Even though Thor is not the “head” god in Norse mythology, his popularity in history surpassed that of his father, Odin, for his lack of human sacrifice requirement. He presided over the air, winds and rain, weather and crops. If famine or plague were feared, libations were poured to his idol.

During thunderstorms, Thor is believed to be riding through the heavens on his chariot pulled by his goats, Tanngrisni and Tanngnost, which means “gap-tooth,’ and, “tooth-grinder,” respectively.

What is also quite neat, is that our modern day Thursday is a namesake for him, “Thor’s Day”.

Son of the sky goddess, Nut, and earth god Geb, Set was brother to Osiris, Isis, and Nepthys. He is god of chaos, darkness, storms, and the desert.

Set was jealous of his younger brother, Osiris, who was married to their sister, Isis. Set killed and ripped Osiris to pieces. After Isis’ and Osiris’ son, Horus, was born, they were enemies for the obvious reason. Set poked one of Horus’ eyes out, and in return, Horus cut off Set’s testicles, making Set also known as the god of infertility.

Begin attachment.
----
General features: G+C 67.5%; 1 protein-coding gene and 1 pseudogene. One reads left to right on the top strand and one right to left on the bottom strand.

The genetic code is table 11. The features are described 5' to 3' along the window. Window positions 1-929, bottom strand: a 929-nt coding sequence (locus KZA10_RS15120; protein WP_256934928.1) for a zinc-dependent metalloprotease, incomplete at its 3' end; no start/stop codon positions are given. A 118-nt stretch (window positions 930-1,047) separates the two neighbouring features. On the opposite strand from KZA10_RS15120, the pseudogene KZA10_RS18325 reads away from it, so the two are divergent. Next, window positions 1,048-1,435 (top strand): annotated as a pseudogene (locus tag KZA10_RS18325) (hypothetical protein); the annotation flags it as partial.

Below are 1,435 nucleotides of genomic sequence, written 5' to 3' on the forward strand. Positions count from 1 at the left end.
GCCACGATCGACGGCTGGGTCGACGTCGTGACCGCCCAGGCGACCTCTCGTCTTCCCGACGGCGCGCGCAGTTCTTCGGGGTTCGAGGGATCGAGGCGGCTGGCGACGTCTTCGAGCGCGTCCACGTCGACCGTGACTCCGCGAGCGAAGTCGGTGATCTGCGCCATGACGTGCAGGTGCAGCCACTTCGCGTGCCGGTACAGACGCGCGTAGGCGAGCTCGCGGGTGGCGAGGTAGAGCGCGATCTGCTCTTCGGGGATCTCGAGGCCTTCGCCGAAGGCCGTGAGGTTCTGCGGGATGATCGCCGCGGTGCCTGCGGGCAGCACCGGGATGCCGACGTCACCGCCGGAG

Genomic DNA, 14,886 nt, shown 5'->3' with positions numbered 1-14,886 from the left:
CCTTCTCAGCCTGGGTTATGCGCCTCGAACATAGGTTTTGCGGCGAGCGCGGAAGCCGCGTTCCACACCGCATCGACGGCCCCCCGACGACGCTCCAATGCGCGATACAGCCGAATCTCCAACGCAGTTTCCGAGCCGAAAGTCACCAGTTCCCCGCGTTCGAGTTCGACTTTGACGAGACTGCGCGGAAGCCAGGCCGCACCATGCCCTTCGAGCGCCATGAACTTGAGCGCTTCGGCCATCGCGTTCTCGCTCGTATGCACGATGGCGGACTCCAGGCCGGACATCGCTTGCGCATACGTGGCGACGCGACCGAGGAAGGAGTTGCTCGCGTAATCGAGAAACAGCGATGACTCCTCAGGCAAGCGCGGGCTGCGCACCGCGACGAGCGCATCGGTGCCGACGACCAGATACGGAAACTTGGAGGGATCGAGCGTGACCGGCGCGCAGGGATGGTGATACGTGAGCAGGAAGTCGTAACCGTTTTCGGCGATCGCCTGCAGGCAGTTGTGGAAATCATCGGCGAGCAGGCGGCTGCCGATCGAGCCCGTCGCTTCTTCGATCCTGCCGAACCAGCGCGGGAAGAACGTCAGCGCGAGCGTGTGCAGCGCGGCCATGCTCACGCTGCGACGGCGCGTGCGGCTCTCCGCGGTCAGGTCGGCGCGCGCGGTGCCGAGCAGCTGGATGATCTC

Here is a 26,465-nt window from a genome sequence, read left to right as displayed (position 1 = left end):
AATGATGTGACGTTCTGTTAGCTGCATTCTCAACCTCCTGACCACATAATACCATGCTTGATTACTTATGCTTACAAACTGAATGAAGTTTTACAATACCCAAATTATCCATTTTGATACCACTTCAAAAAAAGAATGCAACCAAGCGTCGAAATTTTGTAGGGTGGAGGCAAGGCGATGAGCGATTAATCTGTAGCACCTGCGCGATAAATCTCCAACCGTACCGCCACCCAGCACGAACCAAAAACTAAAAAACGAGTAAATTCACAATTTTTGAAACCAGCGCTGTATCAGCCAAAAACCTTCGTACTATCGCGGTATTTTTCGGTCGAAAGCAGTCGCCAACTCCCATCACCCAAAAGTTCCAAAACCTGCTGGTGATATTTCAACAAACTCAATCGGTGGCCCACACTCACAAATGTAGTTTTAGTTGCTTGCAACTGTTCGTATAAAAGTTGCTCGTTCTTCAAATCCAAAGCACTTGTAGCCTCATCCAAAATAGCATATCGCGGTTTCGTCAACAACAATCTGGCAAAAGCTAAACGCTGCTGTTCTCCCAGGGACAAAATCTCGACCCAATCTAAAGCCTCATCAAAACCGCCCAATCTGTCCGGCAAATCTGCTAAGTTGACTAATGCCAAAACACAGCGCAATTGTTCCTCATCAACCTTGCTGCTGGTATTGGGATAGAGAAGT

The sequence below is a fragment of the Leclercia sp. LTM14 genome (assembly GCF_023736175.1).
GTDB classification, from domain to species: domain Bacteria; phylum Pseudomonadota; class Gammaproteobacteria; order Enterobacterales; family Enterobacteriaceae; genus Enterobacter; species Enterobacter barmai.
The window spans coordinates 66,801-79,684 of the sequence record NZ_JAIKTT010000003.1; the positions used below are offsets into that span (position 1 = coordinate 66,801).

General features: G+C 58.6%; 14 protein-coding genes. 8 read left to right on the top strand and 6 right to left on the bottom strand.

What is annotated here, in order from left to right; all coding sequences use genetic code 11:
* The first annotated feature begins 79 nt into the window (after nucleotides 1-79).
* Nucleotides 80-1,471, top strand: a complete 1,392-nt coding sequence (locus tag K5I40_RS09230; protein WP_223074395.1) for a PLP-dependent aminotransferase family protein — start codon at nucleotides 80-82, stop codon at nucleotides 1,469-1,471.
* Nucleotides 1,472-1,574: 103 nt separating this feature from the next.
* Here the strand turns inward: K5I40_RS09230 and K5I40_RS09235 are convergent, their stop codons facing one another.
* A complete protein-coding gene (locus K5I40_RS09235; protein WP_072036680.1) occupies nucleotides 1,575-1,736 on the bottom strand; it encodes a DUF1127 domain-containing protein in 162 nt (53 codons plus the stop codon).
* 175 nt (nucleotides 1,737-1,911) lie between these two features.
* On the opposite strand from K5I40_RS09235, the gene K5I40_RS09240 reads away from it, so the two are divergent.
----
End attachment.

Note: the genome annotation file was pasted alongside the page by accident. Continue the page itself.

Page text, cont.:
To placate both gods, Geb divided Egypt into two halves, giving Set upper Egypt (the Southern deserts), and Horus lower Egypt (the delta region in the North). Eventually, the two lands were united as one, and the Queens of the 1st dynasty were named “She Who Sees Horus And Set”. Pharaohs also believed that they settled the quarrel between the two gods and held them in balance. This later led to the dual god, Horus-Set.